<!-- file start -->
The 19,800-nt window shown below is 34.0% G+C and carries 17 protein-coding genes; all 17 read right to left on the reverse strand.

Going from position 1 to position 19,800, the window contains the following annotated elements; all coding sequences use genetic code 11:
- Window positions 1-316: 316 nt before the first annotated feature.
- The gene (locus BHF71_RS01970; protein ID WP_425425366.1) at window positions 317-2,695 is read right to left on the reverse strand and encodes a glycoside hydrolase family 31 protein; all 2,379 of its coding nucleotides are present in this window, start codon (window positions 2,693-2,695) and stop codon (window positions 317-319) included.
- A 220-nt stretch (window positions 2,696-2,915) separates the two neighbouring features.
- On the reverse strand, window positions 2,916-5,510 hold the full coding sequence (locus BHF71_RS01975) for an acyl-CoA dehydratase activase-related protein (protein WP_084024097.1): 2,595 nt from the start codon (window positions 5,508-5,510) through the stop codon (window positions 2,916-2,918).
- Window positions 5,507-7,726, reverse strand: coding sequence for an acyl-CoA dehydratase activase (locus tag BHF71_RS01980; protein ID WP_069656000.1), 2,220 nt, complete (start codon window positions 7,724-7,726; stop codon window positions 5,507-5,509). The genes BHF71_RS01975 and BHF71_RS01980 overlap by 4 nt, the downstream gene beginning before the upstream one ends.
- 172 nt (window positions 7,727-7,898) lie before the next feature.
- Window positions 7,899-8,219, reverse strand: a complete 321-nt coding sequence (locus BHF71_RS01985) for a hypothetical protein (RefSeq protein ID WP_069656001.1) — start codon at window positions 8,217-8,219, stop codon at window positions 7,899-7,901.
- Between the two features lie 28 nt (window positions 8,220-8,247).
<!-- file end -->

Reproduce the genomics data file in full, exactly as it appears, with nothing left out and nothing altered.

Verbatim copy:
The 19,800-nt window shown below is 34.0% G+C and carries 17 protein-coding genes; all 17 read right to left on the reverse strand.

Going from position 1 to position 19,800, the window contains the following annotated elements; all coding sequences use genetic code 11:
- Window positions 1-316: 316 nt before the first annotated feature.
- The gene (locus BHF71_RS01970; protein ID WP_425425366.1) at window positions 317-2,695 is read right to left on the reverse strand and encodes a glycoside hydrolase family 31 protein; all 2,379 of its coding nucleotides are present in this window, start codon (window positions 2,693-2,695) and stop codon (window positions 317-319) included.
- A 220-nt stretch (window positions 2,696-2,915) separates the two neighbouring features.
- On the reverse strand, window positions 2,916-5,510 hold the full coding sequence (locus BHF71_RS01975) for an acyl-CoA dehydratase activase-related protein (protein WP_084024097.1): 2,595 nt from the start codon (window positions 5,508-5,510) through the stop codon (window positions 2,916-2,918).
- Window positions 5,507-7,726, reverse strand: coding sequence for an acyl-CoA dehydratase activase (locus tag BHF71_RS01980; protein ID WP_069656000.1), 2,220 nt, complete (start codon window positions 7,724-7,726; stop codon window positions 5,507-5,509). The genes BHF71_RS01975 and BHF71_RS01980 overlap by 4 nt, the downstream gene beginning before the upstream one ends.
- 172 nt (window positions 7,727-7,898) lie before the next feature.
- Window positions 7,899-8,219, reverse strand: a complete 321-nt coding sequence (locus BHF71_RS01985) for a hypothetical protein (RefSeq protein ID WP_069656001.1) — start codon at window positions 8,217-8,219, stop codon at window positions 7,899-7,901.
- Between the two features lie 28 nt (window positions 8,220-8,247).